But these Confederate leaders and symbols should not be forgotten. They belong in our museums and history books. Erasing Hate encourages local governments to place these symbols in settings such as museums where people can learn the full history of the Confederacy.
Q: Removing Confederate symbols won’t end racism in our country; shouldn’t the SPLC focus on other ways to move our country forward?
A: These are divisive symbols that can leave some of a community’s residents questioning if their local government treats all citizens equally. Beginning a conversation about these symbols can lead to more than the removal of a symbol. It can spark discussion of other issues involving inequality and discrimination.
No single campaign can eliminate racism. The Erasing Hate campaign is just one small part of our effort to fight hate and seek justice for the most vulnerable members of our society. Learn more here.
Q: The Confederate battle flag is a symbol of Southern heritage, not hate. It shouldn’t be a focus of the Erasing Hate campaign.
A: It is true that, to many Southerners, the Confederate flag is an emblem of regional heritage and pride without the taint of its white supremacist origin. But to detractors, it has a starkly different meaning – representing racism, slavery and the country’s long history of oppression of African Americans. The bottom line is, the flag represents a nation that was based on the idea of white supremacy and that went to war to maintain slavery. Confederate Vice President Alexander Stephens made this clear when he declared that the Confederacy was “founded upon … the great truth that the negro is not equal to the white man; that slavery, subordination to the superior race, is his natural and normal condition.”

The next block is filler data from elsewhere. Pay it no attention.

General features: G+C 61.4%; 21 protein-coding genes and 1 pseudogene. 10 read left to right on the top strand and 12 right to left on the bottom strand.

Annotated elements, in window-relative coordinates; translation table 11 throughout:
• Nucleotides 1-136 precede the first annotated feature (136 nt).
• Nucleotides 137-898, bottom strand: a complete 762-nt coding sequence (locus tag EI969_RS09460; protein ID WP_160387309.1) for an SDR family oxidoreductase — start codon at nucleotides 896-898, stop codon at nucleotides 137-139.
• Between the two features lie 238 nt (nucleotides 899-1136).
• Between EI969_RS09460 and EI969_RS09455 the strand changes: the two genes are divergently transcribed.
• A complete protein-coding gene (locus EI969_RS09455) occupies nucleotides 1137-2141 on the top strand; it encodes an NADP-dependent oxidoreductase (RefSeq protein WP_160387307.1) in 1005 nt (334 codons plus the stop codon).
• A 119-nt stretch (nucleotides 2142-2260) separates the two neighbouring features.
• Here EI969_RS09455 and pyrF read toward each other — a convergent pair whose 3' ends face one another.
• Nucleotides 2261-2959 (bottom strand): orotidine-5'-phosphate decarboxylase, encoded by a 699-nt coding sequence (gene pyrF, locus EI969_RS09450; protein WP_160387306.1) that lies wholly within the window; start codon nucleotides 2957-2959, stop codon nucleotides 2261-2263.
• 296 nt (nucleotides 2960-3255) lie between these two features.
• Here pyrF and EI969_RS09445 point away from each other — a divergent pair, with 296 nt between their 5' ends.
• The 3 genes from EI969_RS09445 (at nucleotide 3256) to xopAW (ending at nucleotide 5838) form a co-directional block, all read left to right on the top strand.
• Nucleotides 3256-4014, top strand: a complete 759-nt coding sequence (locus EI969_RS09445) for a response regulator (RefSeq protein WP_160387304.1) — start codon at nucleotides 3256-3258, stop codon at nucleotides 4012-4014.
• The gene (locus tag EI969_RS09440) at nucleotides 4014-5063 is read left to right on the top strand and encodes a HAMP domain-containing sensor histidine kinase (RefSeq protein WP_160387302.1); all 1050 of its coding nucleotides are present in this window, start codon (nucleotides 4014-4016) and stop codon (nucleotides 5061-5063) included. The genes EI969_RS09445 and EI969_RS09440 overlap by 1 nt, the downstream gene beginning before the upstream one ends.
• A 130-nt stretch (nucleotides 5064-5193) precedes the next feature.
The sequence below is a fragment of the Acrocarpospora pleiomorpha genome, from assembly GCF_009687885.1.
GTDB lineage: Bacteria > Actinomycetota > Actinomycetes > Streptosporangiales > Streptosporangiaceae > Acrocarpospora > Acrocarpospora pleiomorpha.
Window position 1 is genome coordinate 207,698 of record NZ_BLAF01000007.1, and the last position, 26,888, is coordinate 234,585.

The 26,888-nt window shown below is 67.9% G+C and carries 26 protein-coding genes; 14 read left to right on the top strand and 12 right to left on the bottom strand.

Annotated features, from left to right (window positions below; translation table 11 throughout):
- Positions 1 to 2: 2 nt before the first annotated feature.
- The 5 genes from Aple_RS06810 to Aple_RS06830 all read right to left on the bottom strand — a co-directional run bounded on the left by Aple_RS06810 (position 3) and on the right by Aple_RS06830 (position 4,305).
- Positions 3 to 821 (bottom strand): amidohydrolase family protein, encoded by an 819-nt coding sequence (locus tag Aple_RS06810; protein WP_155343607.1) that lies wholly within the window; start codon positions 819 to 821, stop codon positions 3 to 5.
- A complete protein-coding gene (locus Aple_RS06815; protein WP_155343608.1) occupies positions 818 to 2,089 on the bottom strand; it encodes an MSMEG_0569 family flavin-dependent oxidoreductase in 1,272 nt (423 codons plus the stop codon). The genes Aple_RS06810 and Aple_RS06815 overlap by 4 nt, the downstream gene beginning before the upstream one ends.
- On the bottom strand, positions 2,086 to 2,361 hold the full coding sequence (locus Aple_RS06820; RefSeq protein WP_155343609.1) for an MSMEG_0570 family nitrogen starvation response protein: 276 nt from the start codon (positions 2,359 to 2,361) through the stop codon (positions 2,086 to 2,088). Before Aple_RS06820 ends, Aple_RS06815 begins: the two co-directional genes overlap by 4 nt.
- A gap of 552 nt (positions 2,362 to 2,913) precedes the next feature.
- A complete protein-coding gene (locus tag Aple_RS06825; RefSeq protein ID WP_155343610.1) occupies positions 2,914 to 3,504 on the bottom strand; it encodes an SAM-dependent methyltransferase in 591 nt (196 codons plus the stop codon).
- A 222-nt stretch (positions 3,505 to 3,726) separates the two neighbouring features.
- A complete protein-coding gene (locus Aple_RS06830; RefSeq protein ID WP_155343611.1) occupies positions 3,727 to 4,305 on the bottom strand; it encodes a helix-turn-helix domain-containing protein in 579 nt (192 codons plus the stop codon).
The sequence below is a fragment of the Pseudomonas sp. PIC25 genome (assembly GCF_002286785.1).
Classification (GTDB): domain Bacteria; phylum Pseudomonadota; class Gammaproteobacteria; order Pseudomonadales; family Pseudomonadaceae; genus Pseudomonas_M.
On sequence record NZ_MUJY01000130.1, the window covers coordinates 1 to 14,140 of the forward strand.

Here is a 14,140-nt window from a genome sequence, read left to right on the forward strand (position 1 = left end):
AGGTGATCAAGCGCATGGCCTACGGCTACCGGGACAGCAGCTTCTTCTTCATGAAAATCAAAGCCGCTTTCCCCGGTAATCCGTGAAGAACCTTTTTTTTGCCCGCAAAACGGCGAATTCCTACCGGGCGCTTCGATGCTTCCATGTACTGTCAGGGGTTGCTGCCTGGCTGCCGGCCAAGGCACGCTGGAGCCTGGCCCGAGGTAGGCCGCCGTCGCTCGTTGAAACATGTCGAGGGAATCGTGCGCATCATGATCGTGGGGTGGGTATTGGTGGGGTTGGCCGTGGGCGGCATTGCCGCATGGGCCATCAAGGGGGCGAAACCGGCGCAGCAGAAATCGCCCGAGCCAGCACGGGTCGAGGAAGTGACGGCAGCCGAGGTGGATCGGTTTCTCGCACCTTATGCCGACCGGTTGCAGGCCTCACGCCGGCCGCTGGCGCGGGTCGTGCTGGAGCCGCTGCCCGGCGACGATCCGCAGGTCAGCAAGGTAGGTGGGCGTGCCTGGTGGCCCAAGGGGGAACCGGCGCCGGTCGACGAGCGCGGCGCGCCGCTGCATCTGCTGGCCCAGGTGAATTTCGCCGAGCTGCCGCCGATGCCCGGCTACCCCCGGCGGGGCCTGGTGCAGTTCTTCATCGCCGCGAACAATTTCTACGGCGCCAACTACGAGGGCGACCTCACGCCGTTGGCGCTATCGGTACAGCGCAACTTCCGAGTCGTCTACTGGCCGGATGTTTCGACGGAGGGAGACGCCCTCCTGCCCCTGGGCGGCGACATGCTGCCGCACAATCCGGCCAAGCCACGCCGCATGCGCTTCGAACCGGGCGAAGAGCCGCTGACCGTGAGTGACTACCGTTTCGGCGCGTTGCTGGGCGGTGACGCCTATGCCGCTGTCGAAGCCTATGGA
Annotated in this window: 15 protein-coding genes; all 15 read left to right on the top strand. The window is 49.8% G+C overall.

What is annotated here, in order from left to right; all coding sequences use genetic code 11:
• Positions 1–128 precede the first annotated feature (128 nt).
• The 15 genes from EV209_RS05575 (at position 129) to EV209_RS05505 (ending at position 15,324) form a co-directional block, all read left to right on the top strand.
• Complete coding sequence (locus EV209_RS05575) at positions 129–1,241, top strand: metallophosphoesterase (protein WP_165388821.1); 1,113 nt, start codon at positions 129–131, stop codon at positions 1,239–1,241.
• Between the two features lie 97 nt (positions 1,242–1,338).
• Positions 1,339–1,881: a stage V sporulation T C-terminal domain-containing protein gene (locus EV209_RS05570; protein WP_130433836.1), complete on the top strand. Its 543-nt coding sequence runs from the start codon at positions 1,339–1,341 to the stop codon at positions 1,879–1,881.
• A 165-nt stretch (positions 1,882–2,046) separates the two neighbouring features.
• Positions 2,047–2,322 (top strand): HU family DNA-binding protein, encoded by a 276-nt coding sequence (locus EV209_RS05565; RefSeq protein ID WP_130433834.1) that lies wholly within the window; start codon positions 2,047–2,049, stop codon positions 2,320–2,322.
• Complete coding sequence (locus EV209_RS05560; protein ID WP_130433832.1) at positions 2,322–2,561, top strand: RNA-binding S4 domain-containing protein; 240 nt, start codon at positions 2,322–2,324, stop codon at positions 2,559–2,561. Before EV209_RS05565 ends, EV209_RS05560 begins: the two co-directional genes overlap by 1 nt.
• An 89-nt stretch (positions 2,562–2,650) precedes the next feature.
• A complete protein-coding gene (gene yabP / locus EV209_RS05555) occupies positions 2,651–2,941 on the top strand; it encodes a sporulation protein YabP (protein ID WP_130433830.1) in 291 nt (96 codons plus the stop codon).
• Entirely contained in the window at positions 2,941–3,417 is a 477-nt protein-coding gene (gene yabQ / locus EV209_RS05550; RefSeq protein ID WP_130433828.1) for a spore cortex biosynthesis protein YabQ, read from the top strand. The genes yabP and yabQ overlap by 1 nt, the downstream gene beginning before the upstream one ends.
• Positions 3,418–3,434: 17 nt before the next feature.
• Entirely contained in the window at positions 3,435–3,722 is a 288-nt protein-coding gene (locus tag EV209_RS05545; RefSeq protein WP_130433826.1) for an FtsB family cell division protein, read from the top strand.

In addition, the flag was widely used by white supremacists during the civil rights movement. The Ku Klux Klan, in particular, adopted the flag as it waged a campaign of violence and terrorism against civil rights activists.
Most recently, it was displayed by the white supremacist who allegedly massacred nine African Americans at a historically black church in Charleston, South Carolina, on June 17, 2015. It is appropriate to question why local governments continue to display a flag with this history.
Q: Slavery existed under the American flag, too. Does that mean we should take it down?